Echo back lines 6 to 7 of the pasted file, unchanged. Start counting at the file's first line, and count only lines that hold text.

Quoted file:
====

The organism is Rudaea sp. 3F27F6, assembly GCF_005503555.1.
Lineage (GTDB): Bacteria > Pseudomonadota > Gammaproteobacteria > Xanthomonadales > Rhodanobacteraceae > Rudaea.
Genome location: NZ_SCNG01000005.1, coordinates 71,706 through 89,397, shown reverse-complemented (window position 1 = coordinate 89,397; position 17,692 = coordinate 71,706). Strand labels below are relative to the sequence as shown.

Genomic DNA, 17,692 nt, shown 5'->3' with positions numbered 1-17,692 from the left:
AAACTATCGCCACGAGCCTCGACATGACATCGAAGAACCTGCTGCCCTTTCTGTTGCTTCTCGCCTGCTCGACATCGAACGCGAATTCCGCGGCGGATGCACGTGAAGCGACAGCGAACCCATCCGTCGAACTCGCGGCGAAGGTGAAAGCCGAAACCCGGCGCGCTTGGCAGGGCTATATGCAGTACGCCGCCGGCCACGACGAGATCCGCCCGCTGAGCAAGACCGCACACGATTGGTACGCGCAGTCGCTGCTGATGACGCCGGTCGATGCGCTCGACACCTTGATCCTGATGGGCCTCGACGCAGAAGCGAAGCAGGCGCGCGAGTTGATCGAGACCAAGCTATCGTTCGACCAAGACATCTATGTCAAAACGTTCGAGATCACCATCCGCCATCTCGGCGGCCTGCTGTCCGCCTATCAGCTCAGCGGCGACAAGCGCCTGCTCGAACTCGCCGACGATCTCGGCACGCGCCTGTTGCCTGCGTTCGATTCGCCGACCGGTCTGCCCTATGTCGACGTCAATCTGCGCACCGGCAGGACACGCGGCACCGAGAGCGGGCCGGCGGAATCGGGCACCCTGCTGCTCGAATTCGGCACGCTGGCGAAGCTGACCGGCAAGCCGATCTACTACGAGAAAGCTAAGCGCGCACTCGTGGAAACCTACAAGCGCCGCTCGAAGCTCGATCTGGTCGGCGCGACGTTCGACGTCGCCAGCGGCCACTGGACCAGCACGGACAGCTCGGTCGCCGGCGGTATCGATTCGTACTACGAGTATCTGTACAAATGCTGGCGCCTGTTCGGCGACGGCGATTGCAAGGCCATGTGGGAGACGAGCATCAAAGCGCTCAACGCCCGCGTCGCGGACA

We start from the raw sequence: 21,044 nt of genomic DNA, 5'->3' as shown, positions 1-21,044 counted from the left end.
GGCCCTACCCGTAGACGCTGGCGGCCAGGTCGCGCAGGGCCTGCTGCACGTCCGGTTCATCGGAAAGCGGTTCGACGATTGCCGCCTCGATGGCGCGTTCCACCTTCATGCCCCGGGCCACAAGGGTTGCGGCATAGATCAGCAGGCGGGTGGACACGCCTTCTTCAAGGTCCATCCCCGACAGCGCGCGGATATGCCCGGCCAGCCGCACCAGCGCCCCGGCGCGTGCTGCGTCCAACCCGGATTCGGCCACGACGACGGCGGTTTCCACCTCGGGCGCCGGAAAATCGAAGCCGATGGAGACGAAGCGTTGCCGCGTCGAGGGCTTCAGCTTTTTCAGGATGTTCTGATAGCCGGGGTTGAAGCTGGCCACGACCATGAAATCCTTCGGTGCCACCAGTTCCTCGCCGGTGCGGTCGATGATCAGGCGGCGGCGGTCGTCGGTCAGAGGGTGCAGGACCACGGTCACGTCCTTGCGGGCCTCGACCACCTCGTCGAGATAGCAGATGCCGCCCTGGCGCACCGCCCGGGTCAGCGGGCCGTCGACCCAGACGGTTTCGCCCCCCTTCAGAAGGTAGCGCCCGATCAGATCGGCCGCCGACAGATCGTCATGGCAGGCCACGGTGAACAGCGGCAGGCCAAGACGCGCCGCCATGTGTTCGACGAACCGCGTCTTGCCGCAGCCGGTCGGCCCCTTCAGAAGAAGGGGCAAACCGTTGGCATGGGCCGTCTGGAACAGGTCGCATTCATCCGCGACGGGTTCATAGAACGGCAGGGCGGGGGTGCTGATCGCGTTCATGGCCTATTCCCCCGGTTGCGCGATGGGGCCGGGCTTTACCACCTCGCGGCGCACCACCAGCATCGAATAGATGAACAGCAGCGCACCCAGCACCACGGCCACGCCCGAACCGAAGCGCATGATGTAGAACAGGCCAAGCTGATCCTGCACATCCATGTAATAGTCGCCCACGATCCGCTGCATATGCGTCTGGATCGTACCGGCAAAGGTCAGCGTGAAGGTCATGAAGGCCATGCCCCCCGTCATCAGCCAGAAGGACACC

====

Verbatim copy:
We start from the raw sequence: 21,044 nt of genomic DNA, 5'->3' as shown, positions 1-21,044 counted from the left end.
GGCCCTACCCGTAGACGCTGGCGGCCAGGTCGCGCAGGGCCTGCTGCACGTCCGGTTCATCGGAAAGCGGTTCGACGATTGCCGCCTCGATGGCGCGTTCCACCTTCATGCCCCGGGCCACAAGGGTTGCGGCATAGATCAGCAGGCGGGTGGACACGCCTTCTTCAAGGTCCATCCCCGACAGCGCGCGGATATGCCCGGCCAGCCGCACCAGCGCCCCGGCGCGTGCTGCGTCCAACCCGGATTCGGCCACGACGACGGCGGTTTCCACCTCGGGCGCCGGAAAATCGAAGCCGATGGAGACGAAGCGTTGCCGCGTCGAGGGCTTCAGCTTTTTCAGGATGTTCTGATAGCCGGGGTTGAAGCTGGCCACGACCATGAAATCCTTCGGTGCCACCAGTTCCTCGCCGGTGCGGTCGATGATCAGGCGGCGGCGGTCGTCGGTCAGAGGGTGCAGGACCACGGTCACGTCCTTGCGGGCCTCGACCACCTCGTCGAGATAGCAGATGCCGCCCTGGCGCACCGCCCGGGTCAGCGGGCCGTCGACCCAGACGGTTTCGCCCCCCTTCAGAAGGTAGCGCCCGATCAGATCGGCCGCCGACAGATCGTCATGGCAGGCCACGGTGAACAGCGGCAGGCCAAGACGCGCCGCCATGTGTTCGACGAACCGCGTCTTGCCGCAGCCGGTCGGCCCCTTCAGAAGAAGGGGCAAACCGTTGGCATGGGCCGTCTGGAACAGGTCGCATTCATCCGCGACGGGTTCATAGAACGGCAGGGCGGGGGTGCTGATCGCGTTCATGGCCTATTCCCCCGGTTGCGCGATGGGGCCGGGCTTTACCACCTCGCGGCGCACCACCAGCATCGAATAGATGAACAGCAGCGCACCCAGCACCACGGCCACGCCCGAACCGAAGCGCATGATGTAGAACAGGCCAAGCTGATCCTGCACATCCATGTAATAGTCGCCCACGATCCGCTGCATATGCGTCTGGATCGTACCGGCAAAGGTCAGCGTGAAGGTCATGAAGGCCATGCCCCCCGTCATCAGCCAGAAGGACACC